Personal Biography of Donald Sparling, Ph.D.
Dr. Donald Sparling is the Associate Director of the Cooperative Wildlife Research Laboratory and Associate Professor, Zoology Department, Southern Illinois University in Carbondale, Illinois. He has two primary and divergent research interests: 1) Effects of contaminants on wildlife health and populations; and 2) Upland game bird ecology and management.
His research in contaminant ecology focuses on the effects of pollution – pesticides, heavy metals, mercury, polycyclic aromatic hydrocarbons (PAH) and others – as environmental stressors. There are many factors in the environment such as disease, poor nutrition, parasites, predation, and contaminants that can impair the health of individuals and ultimately affect the survival of populations. His focus is to determine the physiological and ecological effects of the contaminants on a variety of animal taxa but primarily on amphibians and reptiles. He measures direct mortality and sublethal effects including growth, development, malformations, indicators of impaired physiological functioning, and biomarkers of exposure. Research is conducted both in the field and the laboratory to develop a clearer understanding of real life problems and their solutions.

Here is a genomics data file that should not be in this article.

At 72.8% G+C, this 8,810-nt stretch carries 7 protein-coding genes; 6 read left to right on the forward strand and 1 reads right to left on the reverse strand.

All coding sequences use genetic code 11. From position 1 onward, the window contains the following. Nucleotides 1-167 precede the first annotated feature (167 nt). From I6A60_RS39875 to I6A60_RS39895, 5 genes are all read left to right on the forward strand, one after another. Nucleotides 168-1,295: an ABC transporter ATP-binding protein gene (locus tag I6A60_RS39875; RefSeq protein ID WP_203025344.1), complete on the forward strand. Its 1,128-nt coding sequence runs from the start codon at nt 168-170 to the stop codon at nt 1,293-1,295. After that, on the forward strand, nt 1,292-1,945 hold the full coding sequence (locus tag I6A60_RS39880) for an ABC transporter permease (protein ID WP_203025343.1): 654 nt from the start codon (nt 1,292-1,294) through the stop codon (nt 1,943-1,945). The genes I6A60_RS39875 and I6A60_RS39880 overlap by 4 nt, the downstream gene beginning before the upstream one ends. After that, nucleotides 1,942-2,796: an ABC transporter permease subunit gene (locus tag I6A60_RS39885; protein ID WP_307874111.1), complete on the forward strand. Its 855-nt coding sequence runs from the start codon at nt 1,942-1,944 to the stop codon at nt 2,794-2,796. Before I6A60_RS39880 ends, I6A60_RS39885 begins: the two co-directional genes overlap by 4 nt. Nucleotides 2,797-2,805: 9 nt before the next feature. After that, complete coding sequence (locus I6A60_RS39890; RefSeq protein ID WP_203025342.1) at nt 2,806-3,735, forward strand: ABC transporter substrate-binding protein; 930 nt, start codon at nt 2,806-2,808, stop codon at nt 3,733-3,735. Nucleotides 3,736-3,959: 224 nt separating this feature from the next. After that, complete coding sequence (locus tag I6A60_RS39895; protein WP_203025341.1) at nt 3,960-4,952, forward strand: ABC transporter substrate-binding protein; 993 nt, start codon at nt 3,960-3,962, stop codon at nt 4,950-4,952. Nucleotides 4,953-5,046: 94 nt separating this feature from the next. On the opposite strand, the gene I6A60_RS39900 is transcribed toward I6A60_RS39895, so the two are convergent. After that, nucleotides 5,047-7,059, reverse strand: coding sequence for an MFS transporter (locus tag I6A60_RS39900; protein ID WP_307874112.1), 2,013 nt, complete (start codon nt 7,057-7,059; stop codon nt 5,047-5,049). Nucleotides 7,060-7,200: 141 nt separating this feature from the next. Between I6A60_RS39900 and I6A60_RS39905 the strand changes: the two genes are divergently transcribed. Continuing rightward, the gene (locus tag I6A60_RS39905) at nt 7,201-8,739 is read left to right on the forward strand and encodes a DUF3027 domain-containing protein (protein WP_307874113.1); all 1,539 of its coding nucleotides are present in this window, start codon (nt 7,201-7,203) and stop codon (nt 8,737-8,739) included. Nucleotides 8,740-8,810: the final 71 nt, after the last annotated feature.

His research in upland game birds stems from his doctoral research of many years ago that looked at the ecology and behavior of greater prairie chickens and sharp-tailed grouse and tried to identified how and why hybridization occurs between the two species. Illinois and the Midwest have several species of upland game birds that provide recreational opportunities for many sportsmen. Chief among these species in southern/central Illinois are northern bobwhite, mourning doves, and ring-necked pheasants.